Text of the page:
Warning: Contents May Be Hot

Big Brother’s “Zankie” And The Problem With Sexual Orientation Labels

Forming a relationship is hard enough. Forming a relationship on reality TV is harder but what may or may not have happened between Frankie Grande (on the right), an out gay man, and Zach Rance (on the left), a straight man, on Big Brother 16 this year is even harder than usual. So what was it that happened? Something that either confused, excited or horrified millions.

I talk about sexual orientation a lot on this blog and how complicated it is, which is why when I heard about this “Zankie” phenomenon, I had to see it for myself. The fact that this was happening on Big Brother also provided a unique opportunity, because the 24/7 online live feeds made it so you can see what any of the contestants were doing or saying at any moment within the day.

So what happened between the two at face value? This is the segment to get yourself caught up:

So you see, the two men cuddled, were practically attached at the hip and exchanged constant “I love yous” – all things that could possibly be platonic. However, it wasn’t just the cuddling that got people talking. Many of the other men in the house cuddled with each other (which is awesome! Because hell, men should be able to cuddle like girls can without no homo-ing) but what got people talking was the strange amount of intimacy they shared, both verbal and physical that had everybody questioning their relationship. And even more so, this particular bit of interaction that got people going “…what?”:

But Zach asserted his heterosexuality very often despite this. “I’m not gay but if I was…I would (insert something sexual or romantic here) you, Frankie” was basically his catchphrase this year. (Right after “fruit loop dingus”, of course)

And that is what really got me thinking… why did he always have to have those words before he said the things he said? Oh yeah, maybe it was the fear of the homophobia that still exists in America or our incessant need to put people in categories and make them only one thing while they may be many. And then… Zach himself asked this very strange question:

It was at this point that I realized, if we were to just say “yes”… that is like erasing the intricacy that is sexual orientation. It’s erasing bisexuality, pansexuality, demi-sexuality, everything that falls under the grey areas of sexual orientation. Hell, it’s erasing the possibility of Zach simply being Frankie-sexual. It’s erasing all sexuality research that shows that sexual orientation is more of a spectrum than a box. (I’ve briefly explained the Kinsey scale in this article)

I think one of the worst parts of this real life struggle on TV and the Live Feeds was that, within the fandom, this whole issue has turned into an all out war between people who say “ZACH HAS TO BE GAY BECAUSE HE SAYS HE’S IN LOVE WITH FRANKIE” and “NO ZACH SAYS HE’S STRAIGHT SO LET’S PRETEND EVERYTHING HE DID AND SAID THIS SUMMER NEVER HAPPENED” Either way, saying either of these things are ignoring things Zach has said. So why is it that so many people are extremely bothered by the idea that someone who identifies as straight might love just one person of the same sex (Like in this man’s case)?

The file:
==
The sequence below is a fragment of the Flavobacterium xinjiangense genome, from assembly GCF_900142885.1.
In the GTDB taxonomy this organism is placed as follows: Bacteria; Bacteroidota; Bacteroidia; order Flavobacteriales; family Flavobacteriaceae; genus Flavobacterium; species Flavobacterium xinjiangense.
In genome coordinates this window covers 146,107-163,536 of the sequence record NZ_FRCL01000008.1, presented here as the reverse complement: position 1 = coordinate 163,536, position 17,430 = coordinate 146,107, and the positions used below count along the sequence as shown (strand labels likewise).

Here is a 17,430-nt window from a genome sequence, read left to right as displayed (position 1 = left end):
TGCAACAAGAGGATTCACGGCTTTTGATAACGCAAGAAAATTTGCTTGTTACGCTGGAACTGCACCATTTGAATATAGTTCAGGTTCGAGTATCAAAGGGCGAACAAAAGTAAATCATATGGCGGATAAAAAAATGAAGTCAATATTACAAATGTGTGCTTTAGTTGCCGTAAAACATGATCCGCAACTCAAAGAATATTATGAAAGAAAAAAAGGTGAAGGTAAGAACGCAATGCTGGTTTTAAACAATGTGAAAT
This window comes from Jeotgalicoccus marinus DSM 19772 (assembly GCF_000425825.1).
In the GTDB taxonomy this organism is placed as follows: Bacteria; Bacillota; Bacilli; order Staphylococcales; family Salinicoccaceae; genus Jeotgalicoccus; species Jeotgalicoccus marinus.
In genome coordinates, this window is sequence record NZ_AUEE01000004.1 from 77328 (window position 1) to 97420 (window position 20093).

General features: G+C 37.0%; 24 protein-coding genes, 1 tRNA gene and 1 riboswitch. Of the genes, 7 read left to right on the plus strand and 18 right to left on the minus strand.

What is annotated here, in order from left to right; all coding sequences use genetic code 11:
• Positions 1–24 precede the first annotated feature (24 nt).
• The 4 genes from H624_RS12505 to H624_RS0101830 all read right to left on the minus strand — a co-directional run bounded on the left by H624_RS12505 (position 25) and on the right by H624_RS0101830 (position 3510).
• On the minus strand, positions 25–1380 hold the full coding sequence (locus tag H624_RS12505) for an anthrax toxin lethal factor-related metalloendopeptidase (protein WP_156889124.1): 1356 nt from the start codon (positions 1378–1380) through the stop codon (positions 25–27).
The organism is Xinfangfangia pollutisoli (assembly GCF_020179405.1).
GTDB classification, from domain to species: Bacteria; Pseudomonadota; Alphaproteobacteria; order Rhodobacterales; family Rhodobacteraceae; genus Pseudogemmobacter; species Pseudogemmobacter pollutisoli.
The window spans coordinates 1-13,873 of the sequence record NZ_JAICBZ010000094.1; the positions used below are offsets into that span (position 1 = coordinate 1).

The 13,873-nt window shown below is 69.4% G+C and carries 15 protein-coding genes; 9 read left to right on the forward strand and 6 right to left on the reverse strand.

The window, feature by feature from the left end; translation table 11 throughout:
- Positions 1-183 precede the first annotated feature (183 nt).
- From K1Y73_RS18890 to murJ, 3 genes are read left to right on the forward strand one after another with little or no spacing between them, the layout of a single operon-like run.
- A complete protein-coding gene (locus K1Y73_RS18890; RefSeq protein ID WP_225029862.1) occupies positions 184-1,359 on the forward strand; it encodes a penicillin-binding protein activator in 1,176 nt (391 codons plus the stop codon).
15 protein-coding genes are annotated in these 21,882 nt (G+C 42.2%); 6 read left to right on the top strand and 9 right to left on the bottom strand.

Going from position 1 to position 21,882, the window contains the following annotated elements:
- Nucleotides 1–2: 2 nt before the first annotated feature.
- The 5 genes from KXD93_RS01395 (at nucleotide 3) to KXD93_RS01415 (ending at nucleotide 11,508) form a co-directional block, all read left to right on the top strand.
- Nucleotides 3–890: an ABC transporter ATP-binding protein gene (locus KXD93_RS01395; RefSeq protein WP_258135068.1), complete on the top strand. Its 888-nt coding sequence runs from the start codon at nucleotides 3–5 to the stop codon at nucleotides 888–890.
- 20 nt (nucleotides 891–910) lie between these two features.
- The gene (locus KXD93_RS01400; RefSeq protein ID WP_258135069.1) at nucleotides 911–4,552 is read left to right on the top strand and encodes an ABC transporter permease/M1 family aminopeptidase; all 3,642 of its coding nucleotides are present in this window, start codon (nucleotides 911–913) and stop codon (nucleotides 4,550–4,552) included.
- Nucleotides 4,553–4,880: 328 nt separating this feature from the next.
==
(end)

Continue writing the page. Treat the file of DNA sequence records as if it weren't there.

It’s for all these reasons that I don’t exactly blame Zach for now retreating into tweets about wanting to meet ladies and pretending his cuddles were “game strategy”, instead of saying “I may have gotten a little bit homo with Frankie this summer and I don’t know what it is but it is. Regardless, I still do mostly like women. At least I’m sure of that part.” In a perfect world, he should be able to say that without the entire world literally flipping out, the homophobes yelling the F word and just the general population trying to stick him in a box.

Basically what I’m trying to say here is that sexual orientation labels are in place for people tell you what they’re looking for, what their preference is, not for you to hold them to it as if it’s some sort of contract they signed as soon as they spoke the words out loud. If someone is straight and they fall in love with someone of the same sex, that is okay. If they’re gay and they fall in love with someone of the opposite sex that is okay. If they’re anything else and love another person regardless of labels or anything of the sort, THAT IS OKAY.  Using a label to in any way erase anything that actually happened or forcing someone to label themselves something that makes you more comfortable is what is not okay.

3 Responses to “Big Brother’s “Zankie” And The Problem With Sexual Orientation Labels”

  1. Cava Supernova

    Loathe Big Brother; love – and agree – with every word of this post. I was reading a post about Victorians and sexuality recently, and they had a much less label orientated approach to this kind of thing. Its interesting to think that a so-called prudish Victorian, had they been watching this unfold, they’d have been fairly perplexed at all the hoo-ha.

    Reply
  2. Christine Barnett

    I agree with, like, enjoyed and have shared your post. I’m self-analyzing my current fascination with Zach Rance and the Zankie phenomenon (or whatever that is). It’s great when someone else eloquently expresses what you are thinking, too. Thanks!

    Reply

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